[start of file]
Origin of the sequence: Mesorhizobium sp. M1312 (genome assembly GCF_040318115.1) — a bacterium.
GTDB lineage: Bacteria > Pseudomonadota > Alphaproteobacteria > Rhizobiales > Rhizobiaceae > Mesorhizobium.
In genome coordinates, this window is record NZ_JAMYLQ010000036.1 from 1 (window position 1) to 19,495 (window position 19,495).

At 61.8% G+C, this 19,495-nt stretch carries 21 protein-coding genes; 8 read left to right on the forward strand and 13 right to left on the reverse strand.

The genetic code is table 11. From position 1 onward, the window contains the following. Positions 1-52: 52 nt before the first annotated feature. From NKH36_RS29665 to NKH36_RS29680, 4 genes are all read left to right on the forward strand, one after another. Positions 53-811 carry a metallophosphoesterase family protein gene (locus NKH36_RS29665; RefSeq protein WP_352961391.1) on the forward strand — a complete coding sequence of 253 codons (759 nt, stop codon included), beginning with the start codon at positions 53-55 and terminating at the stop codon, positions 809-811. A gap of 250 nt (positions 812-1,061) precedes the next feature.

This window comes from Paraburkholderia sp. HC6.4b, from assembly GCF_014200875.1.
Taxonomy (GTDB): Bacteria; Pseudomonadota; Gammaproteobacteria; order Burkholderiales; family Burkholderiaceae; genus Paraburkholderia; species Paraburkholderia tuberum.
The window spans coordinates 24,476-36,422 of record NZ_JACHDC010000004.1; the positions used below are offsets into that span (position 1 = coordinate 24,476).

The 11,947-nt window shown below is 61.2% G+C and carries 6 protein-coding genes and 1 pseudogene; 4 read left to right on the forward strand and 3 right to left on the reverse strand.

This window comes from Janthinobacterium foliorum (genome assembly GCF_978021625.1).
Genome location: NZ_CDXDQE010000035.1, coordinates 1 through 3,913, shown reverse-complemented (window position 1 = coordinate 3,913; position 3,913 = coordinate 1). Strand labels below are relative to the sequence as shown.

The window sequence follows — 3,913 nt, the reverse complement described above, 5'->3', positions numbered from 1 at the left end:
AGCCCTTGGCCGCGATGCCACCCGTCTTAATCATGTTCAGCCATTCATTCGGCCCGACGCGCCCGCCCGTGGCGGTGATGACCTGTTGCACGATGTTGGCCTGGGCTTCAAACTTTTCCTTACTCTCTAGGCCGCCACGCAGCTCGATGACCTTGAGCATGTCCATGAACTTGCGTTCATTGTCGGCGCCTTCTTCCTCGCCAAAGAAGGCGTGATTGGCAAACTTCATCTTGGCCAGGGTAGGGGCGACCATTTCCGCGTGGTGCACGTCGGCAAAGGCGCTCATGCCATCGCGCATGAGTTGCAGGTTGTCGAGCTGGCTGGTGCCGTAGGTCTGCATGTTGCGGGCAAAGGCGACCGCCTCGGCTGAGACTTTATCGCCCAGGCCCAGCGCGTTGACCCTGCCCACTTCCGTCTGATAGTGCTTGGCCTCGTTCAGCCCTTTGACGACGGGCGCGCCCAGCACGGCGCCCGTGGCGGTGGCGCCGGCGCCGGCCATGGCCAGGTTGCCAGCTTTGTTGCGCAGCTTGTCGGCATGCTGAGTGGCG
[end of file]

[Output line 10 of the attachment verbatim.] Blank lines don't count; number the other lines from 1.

This window comes from Janthinobacterium foliorum (genome assembly GCF_978021625.1).